In recent times, however, the term ‘social entrepreneur’ has been increasingly used in the political and social spheres. Ashoka claims to be the largest network of social entrepreneurs in the world and its founder Bill Drayton has stated: “We need … entrepreneurial leadership at least as much in education and human rights as we do in communications and hotels. This is the work of social entrepreneurs.”

This statement is a perfect example of the misuse of the term entrepreneur. Education and human rights are rarely seen as businesses; they are usually viewed as important social issues that should not be determined by profit margins. Consequently, a person’s primary motivation for providing education and defending human rights is usually to improve the condition of humankind rather than to generate profits. Such a person might be caring, creative, clever and innovative, but he or she is not an entrepreneur.

Similarly, while I do not know The Barra MacNeils personally, I doubt that they undertook playing music as a business venture. Most likely, they play music because they love music and if they have managed to support themselves financially from their passion, then that is a bonus. Therefore, they too are not entrepreneurs.

You might ask, “What is the big deal if we call such people social entrepreneurs?” The problem lies in the ongoing colonization of all spheres of life by business. In recent decades we have increasingly been indoctrinated with the belief that every sector of society should be run like a business. Nowadays government is being run like a business and, accordingly, it is supposed to generate annual profits in the form of budget surpluses. In order to achieve this end, the federal and provincial governments have repeatedly cut funding to non-revenue generating programs such as education and health care. And then we are told that private sector businesses can better deliver these social programs.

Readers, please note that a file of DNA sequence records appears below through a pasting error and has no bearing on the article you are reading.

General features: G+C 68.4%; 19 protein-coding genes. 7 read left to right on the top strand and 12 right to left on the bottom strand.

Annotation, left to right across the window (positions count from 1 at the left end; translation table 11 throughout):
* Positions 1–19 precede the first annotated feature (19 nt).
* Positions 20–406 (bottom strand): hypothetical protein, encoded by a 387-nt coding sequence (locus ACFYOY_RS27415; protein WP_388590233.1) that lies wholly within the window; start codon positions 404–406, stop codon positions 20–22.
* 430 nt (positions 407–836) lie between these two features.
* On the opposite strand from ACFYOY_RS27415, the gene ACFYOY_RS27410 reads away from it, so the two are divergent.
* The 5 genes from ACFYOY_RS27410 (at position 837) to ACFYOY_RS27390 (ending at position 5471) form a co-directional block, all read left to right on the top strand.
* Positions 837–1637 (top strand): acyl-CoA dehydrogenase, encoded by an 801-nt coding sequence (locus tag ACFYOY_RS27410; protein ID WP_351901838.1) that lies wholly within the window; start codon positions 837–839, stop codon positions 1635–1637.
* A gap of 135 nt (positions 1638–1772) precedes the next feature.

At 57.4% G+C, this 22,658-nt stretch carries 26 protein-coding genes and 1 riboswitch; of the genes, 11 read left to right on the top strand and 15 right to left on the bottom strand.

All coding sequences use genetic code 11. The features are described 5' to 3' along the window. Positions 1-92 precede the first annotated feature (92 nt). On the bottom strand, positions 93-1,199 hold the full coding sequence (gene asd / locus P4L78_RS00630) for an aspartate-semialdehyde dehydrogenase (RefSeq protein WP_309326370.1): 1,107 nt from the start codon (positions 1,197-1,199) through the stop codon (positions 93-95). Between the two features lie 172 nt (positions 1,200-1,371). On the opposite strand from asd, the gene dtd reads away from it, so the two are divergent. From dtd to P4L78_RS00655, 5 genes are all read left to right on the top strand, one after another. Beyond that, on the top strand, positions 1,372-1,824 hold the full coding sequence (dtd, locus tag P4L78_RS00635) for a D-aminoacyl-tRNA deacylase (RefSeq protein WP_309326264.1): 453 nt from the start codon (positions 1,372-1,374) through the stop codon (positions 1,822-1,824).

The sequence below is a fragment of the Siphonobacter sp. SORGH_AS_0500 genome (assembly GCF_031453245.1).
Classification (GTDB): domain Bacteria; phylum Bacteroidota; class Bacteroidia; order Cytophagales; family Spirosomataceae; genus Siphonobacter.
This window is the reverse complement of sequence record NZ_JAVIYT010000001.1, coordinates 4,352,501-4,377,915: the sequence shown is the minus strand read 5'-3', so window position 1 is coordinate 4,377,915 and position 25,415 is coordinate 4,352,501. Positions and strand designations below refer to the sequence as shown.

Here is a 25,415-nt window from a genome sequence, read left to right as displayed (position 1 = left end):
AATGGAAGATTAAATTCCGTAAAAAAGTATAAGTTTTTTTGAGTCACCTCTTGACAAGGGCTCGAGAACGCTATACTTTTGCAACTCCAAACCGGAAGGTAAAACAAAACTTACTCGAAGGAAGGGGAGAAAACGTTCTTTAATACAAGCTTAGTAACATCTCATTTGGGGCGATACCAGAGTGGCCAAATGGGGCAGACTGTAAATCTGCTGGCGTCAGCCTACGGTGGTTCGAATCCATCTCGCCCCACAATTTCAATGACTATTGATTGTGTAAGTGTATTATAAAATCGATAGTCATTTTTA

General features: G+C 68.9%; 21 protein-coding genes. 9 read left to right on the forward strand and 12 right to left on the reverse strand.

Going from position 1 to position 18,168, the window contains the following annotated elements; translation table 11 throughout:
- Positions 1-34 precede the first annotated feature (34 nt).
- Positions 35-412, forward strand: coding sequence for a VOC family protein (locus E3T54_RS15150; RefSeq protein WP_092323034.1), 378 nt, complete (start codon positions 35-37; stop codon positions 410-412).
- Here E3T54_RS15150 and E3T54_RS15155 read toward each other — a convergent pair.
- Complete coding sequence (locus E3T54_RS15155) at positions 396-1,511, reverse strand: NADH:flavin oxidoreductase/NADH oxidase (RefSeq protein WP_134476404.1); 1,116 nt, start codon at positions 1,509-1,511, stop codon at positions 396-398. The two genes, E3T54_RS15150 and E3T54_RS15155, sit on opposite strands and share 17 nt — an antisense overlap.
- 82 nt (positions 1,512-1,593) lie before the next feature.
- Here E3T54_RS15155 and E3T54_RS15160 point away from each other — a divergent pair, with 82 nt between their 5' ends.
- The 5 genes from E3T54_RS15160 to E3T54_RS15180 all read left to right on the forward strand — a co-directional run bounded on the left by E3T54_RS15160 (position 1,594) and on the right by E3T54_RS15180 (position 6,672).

Similarly, universities are supposed to run like businesses by increasing revenue generation in the private sector as a replacement for shrinking government funding. Consequently, schools of business, science and engineering are often well-funded while the social sciences, which educate our youth to think about society’s overall well-being, become increasingly impoverished.

The English language contains more than a sufficient number of words to eloquently describe non-business activities that are crucial to human well-being. Therefore, we don’t need to incorporate business terminology into the non-business spheres of our lives. To do so promotes a specific ideology that reduces everything to economics and further enhances the dominance of the business sector over all matters human. So enough of the misuse of the word entrepreneur. After all, there are many things in life that should not be dictated by profit margins—and I, for one, would like to keep it that way.

Author: Garry Leech is a member of The J. B. McLachlan Media Collective and a lecturer in the Department of Political Science at Cape Breton University.